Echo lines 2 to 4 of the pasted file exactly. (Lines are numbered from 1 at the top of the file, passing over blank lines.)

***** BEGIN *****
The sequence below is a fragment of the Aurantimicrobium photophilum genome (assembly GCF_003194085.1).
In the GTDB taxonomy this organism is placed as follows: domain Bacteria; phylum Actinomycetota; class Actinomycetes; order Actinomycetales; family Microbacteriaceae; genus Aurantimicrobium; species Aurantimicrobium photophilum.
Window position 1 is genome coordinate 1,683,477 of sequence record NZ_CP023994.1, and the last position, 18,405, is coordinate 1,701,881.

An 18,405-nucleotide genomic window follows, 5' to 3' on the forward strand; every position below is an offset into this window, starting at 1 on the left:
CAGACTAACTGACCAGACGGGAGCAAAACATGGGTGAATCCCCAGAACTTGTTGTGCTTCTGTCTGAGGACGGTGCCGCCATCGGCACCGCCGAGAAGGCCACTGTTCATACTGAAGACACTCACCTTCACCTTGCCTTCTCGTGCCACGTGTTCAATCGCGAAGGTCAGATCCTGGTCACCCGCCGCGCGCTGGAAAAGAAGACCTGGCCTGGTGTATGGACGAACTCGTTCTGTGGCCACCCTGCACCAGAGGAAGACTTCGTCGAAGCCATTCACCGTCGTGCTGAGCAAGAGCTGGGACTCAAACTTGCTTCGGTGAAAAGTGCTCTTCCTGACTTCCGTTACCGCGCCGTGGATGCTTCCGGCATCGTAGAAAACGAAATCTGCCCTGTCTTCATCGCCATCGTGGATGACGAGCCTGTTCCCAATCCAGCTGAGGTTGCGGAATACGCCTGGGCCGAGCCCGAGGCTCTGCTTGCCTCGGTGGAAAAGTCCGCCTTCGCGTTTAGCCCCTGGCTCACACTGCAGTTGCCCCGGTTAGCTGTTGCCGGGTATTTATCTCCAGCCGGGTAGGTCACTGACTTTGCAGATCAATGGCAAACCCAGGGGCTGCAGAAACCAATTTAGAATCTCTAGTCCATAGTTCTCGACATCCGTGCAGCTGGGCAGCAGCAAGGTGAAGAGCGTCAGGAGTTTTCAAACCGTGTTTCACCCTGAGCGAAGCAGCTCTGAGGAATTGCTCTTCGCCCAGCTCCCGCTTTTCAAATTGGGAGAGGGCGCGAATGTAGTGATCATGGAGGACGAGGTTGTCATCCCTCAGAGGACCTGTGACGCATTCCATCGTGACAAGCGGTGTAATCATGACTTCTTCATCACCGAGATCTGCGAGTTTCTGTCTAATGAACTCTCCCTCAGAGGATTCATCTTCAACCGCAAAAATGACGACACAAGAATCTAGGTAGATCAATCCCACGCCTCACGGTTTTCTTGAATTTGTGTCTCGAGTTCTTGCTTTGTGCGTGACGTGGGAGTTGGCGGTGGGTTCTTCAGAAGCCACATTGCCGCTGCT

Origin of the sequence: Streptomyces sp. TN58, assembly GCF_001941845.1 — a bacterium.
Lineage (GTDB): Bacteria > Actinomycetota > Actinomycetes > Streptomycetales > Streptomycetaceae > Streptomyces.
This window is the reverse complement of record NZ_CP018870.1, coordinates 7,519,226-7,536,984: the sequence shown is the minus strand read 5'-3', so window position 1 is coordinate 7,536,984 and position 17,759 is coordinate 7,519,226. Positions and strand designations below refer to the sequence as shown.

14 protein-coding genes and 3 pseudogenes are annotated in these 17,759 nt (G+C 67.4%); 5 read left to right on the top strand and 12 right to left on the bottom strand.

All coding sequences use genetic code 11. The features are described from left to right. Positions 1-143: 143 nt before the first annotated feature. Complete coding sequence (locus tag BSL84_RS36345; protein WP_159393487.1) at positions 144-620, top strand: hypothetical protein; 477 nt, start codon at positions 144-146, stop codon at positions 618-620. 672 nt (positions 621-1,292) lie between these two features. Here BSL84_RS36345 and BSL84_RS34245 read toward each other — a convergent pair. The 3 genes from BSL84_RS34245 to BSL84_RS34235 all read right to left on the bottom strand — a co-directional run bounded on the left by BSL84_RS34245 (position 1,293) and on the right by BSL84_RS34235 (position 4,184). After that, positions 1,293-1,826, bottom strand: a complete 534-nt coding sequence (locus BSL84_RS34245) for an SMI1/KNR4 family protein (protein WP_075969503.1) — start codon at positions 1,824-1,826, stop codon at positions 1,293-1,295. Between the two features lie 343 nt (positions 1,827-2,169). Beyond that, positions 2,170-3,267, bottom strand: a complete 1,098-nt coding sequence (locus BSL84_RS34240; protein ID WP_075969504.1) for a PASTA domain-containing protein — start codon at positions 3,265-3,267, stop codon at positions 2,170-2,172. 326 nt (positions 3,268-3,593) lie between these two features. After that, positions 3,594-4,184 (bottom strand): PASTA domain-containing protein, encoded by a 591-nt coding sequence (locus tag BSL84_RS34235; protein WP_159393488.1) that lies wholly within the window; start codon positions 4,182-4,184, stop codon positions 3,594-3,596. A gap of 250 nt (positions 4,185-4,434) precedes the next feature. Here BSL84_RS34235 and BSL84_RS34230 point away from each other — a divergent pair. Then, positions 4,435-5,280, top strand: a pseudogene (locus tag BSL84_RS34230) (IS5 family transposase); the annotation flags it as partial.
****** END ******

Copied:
In the GTDB taxonomy this organism is placed as follows: domain Bacteria; phylum Actinomycetota; class Actinomycetes; order Actinomycetales; family Microbacteriaceae; genus Aurantimicrobium; species Aurantimicrobium photophilum.
Window position 1 is genome coordinate 1,683,477 of sequence record NZ_CP023994.1, and the last position, 18,405, is coordinate 1,701,881.

An 18,405-nucleotide genomic window follows, 5' to 3' on the forward strand; every position below is an offset into this window, starting at 1 on the left: